OAuth 2.0 Support for Profound API 7.0

A young caucasian man with thick brown curly hair and a brown beard is wearing glasses and a comfy blue sweater while taking notes on a notepad sitting at a desk in front of a computer.

As we guide customers on their futurization journeys and build products to support them, the Profound Logic team knows that our solutions need to be secure and flexibleWe see more customers integrating APIs into their application landscape every dayWhether integrating with a Profound.js frontend or any other framework, API calls need to be properly authenticated to ensure that users only access APIs that they are authorized to consumeProfound API has always provided multiple methods to authenticate usersWith the release of version 7 of Profound API, we have expanded our authentication options by adding OAuth 2.0 support for authorizing access to APIs. 

What is OAuth 2.0?

OAuth 2.0 is an industry standard way to allow applications and websites to access resources, in our case APIs, on behalf of a user.  What does that mean exactly? It means that authentication of a user happens on a different server or service.  That could be an internal server that handles authentication or an external service such as Google, Microsoft, GitHub, Facebook, and many others.  Once the user is authenticated, the application is given an access token to be used to identify the user and a refresh token to get a new access token when the old one expires.  The access token is provided when APIs are called, and Profound API uses that token to contact the OAuth provider and validate the user. 

An easy way to envision this type of environment is to think of a secure building.  The security staff ensures that you are who you say you are.  The security staff is the OAuth provider.  Once they are sure, they issue you an id badge.  The badge is your access token.  You can now use that id badge to open secure doors in the building.  You scan your badge, and the card reader makes a request to the security system to validate the badge and if you can open that door.  This means that the building does not need a security guard at every door.  It also means that your badge can be disabled by the security staff at any time if your access needs to be revoked.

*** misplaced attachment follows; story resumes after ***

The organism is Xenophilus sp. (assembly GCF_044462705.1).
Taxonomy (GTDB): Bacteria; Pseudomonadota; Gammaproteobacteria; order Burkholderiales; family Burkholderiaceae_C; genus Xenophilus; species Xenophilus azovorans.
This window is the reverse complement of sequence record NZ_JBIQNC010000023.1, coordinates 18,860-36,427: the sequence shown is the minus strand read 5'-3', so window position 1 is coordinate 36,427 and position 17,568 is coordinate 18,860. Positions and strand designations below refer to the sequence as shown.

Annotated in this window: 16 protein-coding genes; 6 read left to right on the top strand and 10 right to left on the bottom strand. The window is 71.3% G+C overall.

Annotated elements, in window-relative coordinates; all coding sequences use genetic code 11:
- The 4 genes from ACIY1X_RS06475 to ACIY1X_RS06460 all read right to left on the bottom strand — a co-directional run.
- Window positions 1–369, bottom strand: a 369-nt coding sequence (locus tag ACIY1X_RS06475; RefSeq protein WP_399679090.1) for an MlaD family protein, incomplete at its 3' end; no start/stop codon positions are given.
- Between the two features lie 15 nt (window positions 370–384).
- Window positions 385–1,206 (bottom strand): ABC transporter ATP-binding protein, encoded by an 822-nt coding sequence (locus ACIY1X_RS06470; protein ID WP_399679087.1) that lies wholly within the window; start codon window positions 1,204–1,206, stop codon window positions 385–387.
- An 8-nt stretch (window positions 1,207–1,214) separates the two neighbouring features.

Profound API OAuth 2.0 Support

Starting with version 7.0.0, Profound API has the ability to accept an OAuth token and validate it against a configured OAuth provider to identify a user.  That user is then used to check Profound APIs built in access controls to ensure that the user is authorized to access the requested API route.   

To tie this feature back to our secure building example, the API routes are the secure rooms and Profound API now has badge readers.  This support will allow customers to use their existing OAuth authentication within their applications to identify users when calling APIs in Profound API without storing credentials or API keys on devices or in databases.  Once configured, consuming APIs created with Profound API is simple and secure. 

You can find out how to configure OAuth 2.0 support and how to install an example workspace in Profound API in our documentation. 

Ready to upgrade? Check out the top five things to know about Profound.js 7.0 from API expert, Brian May.

Share this blog with your social network

Facebook
Twitter
LinkedIn

Table of Contents

Archives